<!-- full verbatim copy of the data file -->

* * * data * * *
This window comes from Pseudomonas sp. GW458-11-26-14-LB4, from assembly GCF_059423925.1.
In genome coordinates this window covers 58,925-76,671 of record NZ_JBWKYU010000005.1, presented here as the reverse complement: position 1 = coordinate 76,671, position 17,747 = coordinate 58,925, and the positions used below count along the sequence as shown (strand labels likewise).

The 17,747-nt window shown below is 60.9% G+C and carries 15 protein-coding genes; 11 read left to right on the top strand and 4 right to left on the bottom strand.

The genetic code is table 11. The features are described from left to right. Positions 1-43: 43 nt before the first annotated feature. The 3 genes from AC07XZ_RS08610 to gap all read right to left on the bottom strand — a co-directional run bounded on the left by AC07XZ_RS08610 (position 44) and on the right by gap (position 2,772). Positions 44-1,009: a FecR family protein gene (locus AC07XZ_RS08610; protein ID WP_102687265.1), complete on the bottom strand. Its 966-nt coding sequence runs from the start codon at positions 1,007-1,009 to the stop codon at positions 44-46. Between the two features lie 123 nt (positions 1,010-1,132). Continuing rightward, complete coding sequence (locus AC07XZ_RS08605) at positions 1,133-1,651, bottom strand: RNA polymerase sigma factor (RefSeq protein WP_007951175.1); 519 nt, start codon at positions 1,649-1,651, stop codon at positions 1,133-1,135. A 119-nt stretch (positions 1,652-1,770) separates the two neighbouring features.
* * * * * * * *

This window comes from Pseudomonas sp. GW458-11-26-14-LB4, from assembly GCF_059423925.1.
In genome coordinates this window covers 58,925-76,671 of record NZ_JBWKYU010000005.1, presented here as the reverse complement: position 1 = coordinate 76,671, position 17,747 = coordinate 58,925, and the positions used below count along the sequence as shown (strand labels likewise).

The 17,747-nt window shown below is 60.9% G+C and carries 15 protein-coding genes; 11 read left to right on the top strand and 4 right to left on the bottom strand.

The genetic code is table 11. The features are described from left to right. Positions 1-43: 43 nt before the first annotated feature. The 3 genes from AC07XZ_RS08610 to gap all read right to left on the bottom strand — a co-directional run bounded on the left by AC07XZ_RS08610 (position 44) and on the right by gap (position 2,772). Positions 44-1,009: a FecR family protein gene (locus AC07XZ_RS08610; protein ID WP_102687265.1), complete on the bottom strand. Its 966-nt coding sequence runs from the start codon at positions 1,007-1,009 to the stop codon at positions 44-46. Between the two features lie 123 nt (positions 1,010-1,132). Continuing rightward, complete coding sequence (locus AC07XZ_RS08605) at positions 1,133-1,651, bottom strand: RNA polymerase sigma factor (RefSeq protein WP_007951175.1); 519 nt, start codon at positions 1,649-1,651, stop codon at positions 1,133-1,135. A 119-nt stretch (positions 1,652-1,770) separates the two neighbouring features.